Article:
First, the idea that the Evangelist reasoned from the LXX of Isaiah 7.14 to the concept of the virgin conception seems odd. In Hebrew that text signifies nothing regarding a future Messiah conceived of a virgin. While the LXX wording fits better (ἡ παρθένος) the context still seems to demand much reworking by Matthew. In other words, I don’t find Isaiah 7.14 an apparent source for a virgin conception narrative. Rather, I think Matthew had the concept and he scanned through his knowledge of Torah for any evidence that Scripture foretold such an event. In other words, Isaiah 7.14 seems like it must be reworked to serve as a proof-text for a virgin conception more than it seems like an obvious prophecy that the Messiah would be born of a virgin.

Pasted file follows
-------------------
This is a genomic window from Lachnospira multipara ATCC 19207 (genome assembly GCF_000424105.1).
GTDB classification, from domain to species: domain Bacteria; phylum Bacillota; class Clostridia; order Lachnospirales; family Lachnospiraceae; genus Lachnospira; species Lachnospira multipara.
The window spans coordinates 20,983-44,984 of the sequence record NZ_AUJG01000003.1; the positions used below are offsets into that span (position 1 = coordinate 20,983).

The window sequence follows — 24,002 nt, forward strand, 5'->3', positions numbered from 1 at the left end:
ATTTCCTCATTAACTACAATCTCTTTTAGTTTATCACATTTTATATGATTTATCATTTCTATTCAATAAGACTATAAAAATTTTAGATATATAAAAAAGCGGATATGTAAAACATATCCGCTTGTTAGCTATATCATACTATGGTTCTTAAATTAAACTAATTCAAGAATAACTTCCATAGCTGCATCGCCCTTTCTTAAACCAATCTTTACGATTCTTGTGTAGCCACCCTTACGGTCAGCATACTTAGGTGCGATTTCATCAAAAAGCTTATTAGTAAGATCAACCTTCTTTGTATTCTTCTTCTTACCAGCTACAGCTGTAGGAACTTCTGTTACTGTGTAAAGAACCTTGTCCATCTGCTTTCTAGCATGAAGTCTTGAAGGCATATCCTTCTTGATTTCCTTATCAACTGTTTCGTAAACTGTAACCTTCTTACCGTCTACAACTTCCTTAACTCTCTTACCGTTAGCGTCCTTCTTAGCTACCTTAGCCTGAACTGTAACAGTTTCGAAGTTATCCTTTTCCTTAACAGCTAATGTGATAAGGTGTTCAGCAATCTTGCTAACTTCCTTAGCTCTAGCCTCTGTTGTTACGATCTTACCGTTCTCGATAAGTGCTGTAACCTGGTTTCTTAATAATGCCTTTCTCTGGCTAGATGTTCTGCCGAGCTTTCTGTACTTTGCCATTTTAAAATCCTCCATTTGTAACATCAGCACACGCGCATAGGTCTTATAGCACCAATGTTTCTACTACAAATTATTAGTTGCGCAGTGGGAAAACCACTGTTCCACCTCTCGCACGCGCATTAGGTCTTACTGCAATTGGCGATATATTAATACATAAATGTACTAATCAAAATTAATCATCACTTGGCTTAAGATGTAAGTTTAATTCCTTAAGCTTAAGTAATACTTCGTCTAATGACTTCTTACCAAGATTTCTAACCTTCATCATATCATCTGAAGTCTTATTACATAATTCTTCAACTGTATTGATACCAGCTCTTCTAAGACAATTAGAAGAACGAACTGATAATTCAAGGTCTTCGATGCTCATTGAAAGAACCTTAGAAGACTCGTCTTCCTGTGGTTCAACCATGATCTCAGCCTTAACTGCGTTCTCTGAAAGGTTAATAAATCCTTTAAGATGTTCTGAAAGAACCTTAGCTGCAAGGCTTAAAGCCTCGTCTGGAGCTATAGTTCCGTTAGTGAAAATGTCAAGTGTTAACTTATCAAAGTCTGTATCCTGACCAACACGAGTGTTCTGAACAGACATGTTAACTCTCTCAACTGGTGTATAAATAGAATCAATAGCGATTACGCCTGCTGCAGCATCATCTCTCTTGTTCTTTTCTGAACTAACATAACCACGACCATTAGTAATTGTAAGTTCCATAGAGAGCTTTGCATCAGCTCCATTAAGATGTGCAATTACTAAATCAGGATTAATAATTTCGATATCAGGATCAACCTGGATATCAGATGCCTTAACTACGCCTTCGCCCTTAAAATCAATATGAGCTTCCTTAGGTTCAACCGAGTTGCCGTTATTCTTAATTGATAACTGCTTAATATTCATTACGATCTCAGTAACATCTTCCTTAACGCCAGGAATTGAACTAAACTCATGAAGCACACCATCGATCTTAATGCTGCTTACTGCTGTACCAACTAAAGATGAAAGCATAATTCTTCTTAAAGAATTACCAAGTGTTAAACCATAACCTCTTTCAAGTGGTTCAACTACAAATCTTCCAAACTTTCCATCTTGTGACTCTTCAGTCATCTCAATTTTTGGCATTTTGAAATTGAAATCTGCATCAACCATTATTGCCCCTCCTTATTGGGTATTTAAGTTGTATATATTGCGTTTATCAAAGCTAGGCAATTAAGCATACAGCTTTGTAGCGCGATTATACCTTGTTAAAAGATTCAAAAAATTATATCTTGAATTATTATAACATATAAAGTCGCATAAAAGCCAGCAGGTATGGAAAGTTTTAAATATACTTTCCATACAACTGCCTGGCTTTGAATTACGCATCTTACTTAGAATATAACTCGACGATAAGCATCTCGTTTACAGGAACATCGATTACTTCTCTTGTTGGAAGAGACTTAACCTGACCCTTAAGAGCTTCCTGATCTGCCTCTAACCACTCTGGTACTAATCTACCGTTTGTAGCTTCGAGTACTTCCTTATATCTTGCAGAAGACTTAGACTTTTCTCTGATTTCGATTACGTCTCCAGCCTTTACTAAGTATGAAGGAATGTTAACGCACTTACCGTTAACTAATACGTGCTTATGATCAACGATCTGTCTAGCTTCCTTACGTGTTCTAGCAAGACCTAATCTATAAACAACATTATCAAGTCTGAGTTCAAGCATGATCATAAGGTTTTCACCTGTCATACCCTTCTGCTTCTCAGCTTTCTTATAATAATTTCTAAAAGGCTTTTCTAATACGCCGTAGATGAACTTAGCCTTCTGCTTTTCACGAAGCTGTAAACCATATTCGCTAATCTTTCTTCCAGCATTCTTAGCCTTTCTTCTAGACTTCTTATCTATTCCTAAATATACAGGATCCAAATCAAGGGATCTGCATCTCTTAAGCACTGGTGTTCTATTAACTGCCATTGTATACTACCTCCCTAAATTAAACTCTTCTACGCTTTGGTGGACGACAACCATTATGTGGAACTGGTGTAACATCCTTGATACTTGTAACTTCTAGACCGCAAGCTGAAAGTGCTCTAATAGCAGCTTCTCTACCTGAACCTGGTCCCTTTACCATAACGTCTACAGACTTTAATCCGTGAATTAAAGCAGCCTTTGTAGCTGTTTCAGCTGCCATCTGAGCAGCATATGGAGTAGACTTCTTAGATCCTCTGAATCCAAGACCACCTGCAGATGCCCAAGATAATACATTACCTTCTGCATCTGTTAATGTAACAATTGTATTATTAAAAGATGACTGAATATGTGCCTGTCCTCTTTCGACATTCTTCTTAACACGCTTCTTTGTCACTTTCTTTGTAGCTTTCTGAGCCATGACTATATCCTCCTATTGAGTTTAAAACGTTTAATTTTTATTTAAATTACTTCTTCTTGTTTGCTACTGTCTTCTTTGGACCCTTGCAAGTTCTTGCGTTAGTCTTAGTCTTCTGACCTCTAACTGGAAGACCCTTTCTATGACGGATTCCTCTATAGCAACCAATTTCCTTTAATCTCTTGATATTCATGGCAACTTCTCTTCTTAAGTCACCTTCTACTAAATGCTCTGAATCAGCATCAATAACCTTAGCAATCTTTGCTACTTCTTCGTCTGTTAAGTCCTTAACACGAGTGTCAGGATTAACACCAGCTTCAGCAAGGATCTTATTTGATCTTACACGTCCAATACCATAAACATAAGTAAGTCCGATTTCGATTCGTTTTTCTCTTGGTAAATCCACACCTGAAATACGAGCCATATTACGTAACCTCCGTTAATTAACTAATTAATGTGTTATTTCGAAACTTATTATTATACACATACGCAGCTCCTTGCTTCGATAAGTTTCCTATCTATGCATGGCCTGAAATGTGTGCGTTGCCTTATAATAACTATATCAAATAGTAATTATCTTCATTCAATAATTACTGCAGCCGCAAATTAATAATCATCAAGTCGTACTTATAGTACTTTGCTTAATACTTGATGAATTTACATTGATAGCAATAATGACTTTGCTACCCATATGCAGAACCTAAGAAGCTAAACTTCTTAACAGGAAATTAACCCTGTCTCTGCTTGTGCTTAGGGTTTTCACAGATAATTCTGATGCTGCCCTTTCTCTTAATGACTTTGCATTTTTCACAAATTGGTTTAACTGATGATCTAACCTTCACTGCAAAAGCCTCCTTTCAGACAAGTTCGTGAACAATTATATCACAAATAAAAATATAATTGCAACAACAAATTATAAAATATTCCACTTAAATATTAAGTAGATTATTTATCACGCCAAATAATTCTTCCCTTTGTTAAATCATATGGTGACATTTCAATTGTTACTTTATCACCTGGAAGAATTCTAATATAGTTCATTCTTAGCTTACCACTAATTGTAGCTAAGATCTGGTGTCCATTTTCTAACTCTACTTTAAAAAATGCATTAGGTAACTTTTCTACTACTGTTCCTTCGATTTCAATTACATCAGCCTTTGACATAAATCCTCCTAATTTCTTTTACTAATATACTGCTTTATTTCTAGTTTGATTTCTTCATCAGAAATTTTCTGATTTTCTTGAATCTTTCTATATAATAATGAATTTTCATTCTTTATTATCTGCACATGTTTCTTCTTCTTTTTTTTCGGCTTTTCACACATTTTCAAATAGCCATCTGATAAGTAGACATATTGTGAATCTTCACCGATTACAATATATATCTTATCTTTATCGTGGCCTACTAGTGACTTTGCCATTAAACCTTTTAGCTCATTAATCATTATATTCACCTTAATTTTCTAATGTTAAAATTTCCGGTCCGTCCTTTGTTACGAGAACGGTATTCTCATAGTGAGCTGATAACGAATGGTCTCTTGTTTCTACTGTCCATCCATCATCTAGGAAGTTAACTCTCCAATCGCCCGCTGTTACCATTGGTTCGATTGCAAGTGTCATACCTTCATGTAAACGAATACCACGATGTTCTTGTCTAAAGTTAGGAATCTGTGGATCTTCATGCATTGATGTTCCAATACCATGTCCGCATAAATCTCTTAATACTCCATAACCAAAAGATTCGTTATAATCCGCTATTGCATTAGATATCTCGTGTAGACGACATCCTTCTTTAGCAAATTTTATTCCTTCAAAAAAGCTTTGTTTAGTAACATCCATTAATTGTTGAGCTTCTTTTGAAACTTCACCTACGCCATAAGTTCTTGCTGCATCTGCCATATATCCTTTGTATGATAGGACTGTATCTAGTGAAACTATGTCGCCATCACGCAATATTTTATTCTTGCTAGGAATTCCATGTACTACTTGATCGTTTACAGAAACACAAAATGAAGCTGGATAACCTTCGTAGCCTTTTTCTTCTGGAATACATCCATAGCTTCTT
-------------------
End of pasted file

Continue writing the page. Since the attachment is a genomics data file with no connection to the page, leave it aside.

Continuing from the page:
Second, pagan deities being born of a virgin assumes a higher Christology than I find evident in Matthew’s Gospel. Matthew is more concerned with presenting Jesus as the Messiah (though we may say in proto-orthodox language as a Messiah within whom YHWH dwelt in a unique way) than as a “deity” in the pagan sense of the concept. So sure, there are examples of pagan gods being born of virgins. I’m not convinced this motivated the Jewish Evangelist.
Of course, this does not prove a virgin conception, but I don’t think these proposals are as sound as some argue as evidence against it.